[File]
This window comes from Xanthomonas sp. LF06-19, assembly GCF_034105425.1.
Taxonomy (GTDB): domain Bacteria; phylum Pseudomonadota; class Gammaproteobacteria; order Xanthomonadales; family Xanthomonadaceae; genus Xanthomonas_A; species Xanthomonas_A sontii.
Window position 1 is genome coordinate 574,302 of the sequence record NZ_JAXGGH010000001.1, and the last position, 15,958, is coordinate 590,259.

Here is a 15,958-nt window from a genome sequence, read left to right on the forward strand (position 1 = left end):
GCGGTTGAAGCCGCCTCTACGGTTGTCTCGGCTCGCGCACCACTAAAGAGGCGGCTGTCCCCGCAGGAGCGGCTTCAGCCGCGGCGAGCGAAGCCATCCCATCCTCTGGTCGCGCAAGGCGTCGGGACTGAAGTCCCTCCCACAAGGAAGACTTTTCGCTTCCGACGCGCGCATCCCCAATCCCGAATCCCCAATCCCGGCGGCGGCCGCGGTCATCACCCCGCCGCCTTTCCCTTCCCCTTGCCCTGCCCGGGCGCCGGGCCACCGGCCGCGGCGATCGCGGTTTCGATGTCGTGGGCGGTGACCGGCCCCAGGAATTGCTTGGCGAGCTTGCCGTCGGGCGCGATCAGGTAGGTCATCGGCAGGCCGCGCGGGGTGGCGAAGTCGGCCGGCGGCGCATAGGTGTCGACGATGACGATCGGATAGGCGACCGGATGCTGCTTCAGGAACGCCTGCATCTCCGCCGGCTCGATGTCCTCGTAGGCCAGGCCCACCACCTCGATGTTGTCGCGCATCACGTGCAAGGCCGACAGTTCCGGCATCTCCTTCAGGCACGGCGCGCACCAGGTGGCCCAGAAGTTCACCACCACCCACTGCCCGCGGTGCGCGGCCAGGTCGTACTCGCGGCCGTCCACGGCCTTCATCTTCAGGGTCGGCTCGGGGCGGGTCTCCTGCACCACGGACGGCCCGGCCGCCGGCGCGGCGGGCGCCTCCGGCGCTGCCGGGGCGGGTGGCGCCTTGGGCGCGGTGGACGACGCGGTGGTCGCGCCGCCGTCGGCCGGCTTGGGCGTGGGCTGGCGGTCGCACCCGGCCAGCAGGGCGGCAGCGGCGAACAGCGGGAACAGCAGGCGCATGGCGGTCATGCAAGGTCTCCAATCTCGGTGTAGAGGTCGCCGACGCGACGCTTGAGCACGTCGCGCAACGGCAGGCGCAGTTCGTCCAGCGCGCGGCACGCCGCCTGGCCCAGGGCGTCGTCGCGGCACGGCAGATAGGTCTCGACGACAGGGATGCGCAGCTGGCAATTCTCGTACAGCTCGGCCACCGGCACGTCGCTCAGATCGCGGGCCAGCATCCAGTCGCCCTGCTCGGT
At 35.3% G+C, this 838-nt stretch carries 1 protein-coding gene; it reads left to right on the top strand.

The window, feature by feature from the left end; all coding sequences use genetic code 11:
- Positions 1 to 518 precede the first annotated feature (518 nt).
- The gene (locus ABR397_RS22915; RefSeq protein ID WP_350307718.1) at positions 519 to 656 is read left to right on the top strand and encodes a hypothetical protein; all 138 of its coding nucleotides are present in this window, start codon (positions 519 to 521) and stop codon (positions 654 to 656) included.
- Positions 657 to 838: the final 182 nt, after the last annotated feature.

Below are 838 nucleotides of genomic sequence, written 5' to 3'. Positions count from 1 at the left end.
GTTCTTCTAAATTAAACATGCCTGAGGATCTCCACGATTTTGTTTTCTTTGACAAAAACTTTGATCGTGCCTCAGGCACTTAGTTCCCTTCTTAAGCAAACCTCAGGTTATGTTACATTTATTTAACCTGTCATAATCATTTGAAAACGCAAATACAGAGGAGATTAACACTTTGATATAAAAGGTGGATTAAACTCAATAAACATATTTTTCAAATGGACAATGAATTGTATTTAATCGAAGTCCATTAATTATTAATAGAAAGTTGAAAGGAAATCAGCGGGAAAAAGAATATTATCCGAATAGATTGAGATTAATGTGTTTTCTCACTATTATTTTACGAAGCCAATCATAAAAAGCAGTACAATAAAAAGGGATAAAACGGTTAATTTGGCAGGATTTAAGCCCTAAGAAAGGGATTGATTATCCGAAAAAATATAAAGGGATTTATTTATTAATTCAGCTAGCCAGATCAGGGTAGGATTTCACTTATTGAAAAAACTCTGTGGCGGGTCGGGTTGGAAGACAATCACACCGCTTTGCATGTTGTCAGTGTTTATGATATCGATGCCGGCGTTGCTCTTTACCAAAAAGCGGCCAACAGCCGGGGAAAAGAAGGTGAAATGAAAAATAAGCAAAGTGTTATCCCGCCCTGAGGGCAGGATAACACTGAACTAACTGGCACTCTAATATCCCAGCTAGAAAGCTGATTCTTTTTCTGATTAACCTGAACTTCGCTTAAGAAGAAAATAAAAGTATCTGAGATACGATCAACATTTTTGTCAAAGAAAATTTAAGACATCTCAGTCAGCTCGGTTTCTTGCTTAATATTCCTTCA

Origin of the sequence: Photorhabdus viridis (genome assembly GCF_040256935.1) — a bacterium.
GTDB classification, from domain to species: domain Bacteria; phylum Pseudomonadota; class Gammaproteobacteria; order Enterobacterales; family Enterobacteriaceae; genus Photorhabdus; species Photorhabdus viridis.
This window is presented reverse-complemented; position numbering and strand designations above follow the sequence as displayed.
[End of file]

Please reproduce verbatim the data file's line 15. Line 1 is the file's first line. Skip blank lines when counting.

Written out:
This window is presented reverse-complemented; position numbering and strand designations above follow the sequence as displayed.